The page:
Finger Taping to Create a BFRB Barrier

Are you kidding me? Why didn’t I know of this earlier? 

A seated position with one free hand is always tricky for me – especially for biting my nails and picking my fingers’ skin. My fingers are always moving, looking for something to pick, bite, squeeze, or scratch. When I draw, read, or watch TV. Or like now as I write this post.

If I catch myself nibbling on my fingers, I put medical tape on the fingers that are most tempting at that moment. The tape immediately creates a barrier, and tadah, problem solved! If it only would be that easy … 

Everybody’s experience with BFRB is slightly different. Sometimes the BFRBs help to self-soothe; sometimes, it’s a deep auto mechanism. If you’re using the tape, you may need to keep something else to fondle with closeby.

How to use the finger tape

Depending on how you apply the adhesive, this trick will help with dermatillomania and onychophagia.

  • Tape around the finger: Prevents picking of hangnails or cuticles. 
  • Tape over fingernail: Helps to prevent you from scratching and feeling blemishes. Plus, you can’t bite your fingernails. I’m not sure, but taping the finger this way should help with trichotillomania too? Please let me know if you have any experience with this!

I usually use medical adhesives. I like the softness and texture; it is also very convenient to tear the pieces off instead of using scissors. Sometimes I apply cuticle oil underneath the tape so I can heal the skin while protecting it.

If you need something stronger or sturdier, try out climbing tape! You can get this at any larger sports store. Just keep in mind that the nail polish might come off with the tape if you have painted nails.


Calendar Challenge to Get Motivation to Fight Your BFRB

Have you ever tracked your dermatillomania, trichotillomania, or nail-biting? I did that with the “calendar challenge” even before knowing the term BFRB. 

I had no idea what I was doing, but I was so fed up with not being able to control the picking and causing spots on my skin.

Little did I know then that tracking my body-focused repetitive behaviors would become a big part of my future and my BFRB recovery.

With the calendar, I challenged myself not to pick at my skin in the bathroom—one of my main trigger locations.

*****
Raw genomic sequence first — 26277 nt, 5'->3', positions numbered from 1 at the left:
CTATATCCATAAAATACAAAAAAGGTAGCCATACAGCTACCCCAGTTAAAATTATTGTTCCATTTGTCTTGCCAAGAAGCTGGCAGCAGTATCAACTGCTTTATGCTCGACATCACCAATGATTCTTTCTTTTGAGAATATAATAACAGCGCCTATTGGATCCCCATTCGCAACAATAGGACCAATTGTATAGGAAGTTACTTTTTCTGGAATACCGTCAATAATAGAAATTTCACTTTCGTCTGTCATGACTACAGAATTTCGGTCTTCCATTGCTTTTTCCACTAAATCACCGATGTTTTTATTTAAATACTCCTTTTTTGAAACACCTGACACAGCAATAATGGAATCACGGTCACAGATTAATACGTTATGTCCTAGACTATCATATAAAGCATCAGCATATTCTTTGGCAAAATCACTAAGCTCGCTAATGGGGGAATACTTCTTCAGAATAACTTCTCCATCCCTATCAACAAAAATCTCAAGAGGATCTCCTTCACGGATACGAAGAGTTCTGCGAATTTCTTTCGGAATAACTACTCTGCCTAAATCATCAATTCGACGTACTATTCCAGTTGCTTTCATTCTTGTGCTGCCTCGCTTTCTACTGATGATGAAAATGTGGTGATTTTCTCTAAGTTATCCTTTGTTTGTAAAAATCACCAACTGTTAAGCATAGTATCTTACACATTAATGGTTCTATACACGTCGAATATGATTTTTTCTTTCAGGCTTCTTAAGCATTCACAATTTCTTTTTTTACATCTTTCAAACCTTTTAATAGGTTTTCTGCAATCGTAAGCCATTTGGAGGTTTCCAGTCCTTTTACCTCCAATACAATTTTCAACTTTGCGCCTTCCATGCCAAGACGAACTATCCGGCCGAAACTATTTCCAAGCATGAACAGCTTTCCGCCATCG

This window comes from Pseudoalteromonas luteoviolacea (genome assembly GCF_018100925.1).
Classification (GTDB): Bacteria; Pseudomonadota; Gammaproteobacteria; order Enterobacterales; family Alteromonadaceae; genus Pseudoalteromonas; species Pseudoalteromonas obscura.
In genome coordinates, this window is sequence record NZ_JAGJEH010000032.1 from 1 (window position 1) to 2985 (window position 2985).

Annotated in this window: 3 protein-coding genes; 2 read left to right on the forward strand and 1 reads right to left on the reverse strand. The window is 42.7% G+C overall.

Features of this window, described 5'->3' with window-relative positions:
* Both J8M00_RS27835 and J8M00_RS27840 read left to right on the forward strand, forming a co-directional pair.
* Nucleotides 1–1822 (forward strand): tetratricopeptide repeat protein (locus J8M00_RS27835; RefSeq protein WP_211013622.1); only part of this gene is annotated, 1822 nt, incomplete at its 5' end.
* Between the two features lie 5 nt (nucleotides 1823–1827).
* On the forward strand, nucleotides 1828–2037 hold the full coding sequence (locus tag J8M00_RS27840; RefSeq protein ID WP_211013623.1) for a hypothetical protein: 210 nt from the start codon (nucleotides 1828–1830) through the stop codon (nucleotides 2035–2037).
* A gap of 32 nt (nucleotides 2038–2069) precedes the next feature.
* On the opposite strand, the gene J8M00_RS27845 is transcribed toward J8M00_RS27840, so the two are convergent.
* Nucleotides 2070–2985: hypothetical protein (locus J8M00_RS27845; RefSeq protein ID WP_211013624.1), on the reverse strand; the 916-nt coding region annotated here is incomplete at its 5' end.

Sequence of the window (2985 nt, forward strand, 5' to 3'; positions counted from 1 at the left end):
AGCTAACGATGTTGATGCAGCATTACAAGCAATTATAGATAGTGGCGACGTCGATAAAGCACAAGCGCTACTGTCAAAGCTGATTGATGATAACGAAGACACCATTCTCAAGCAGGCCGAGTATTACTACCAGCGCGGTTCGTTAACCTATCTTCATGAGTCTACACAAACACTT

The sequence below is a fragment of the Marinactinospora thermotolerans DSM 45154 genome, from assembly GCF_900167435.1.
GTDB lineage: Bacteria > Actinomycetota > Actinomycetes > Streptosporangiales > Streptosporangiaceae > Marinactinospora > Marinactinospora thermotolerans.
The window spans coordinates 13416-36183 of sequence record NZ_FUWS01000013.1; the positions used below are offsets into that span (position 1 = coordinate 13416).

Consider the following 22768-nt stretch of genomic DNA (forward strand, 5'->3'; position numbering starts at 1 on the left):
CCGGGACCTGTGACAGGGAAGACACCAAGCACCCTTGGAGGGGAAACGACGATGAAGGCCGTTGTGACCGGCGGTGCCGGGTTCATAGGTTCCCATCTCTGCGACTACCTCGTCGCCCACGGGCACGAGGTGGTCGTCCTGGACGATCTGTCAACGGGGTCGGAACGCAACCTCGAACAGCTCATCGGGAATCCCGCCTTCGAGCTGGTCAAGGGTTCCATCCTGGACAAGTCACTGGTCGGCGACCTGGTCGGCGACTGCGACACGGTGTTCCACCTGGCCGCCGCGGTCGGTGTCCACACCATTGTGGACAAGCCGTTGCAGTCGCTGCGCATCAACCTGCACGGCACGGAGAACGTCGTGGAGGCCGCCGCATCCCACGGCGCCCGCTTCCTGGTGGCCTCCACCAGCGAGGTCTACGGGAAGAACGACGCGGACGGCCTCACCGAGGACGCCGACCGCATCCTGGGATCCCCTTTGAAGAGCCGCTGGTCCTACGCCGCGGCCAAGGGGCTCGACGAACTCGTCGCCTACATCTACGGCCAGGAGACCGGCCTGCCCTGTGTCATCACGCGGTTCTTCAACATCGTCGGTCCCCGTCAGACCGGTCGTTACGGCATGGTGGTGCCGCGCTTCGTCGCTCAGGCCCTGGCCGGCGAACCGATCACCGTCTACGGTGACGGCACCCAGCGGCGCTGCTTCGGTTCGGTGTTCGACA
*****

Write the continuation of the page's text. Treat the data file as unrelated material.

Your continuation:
For this challenge, I drew a small calendar on paper and attached it to the bathroom mirror.

I used to start the calendar challenge whenever I felt like starting a new fight. I wasn’t waiting for a new week or month to start.

Lately, I’ve also been using the calendar challenge to track my period, breakouts, or use of certain skincare products.

It helps me identify patterns and prepare myself mentally for the next time hormones affect my mood and skin—that’s when my urge to pick increases.

Set small goals and celebrate small victories

Smaller goals for this challenge will yield better results. If you only focus on one trigger location or body part, the challenge will be easier to complete.

  • Focus on just one body part/area
    People often have different areas that they pick, pull, or bite, which can be overwhelming. So, try to focus on just one body part. For example, if your goal is to focus on not picking your face, and you managed to do that, you can still check the box on the calendar even though you picked your arms or legs.
  • Focus on only one trigger location 
    Another option is to decide on a location where you want to try not to engage in your BFRB. For example, if your challenge is not to bite your nails in the car, check the box if you succeed and celebrate!

Experiment with what works best for you. Maybe even combine both options! I do this – I mainly use the calendar challenge on my face (body part) in the bathroom (location).

  • Divide the day into three parts

The calendar challenge can be difficult and daunting, even if we only focus on one body area or location. If that’s the case, simply break the day into three parts—morning, day, and evening. You might be able to cross out some more wins this way!

After you set the rules for yourself, take it one day at a time. It’s about fighting the small fights to win the battle.

Be proud and celebrate every little win!! That motivates you to keep going.

BFRB coping methods to support the calendar challenge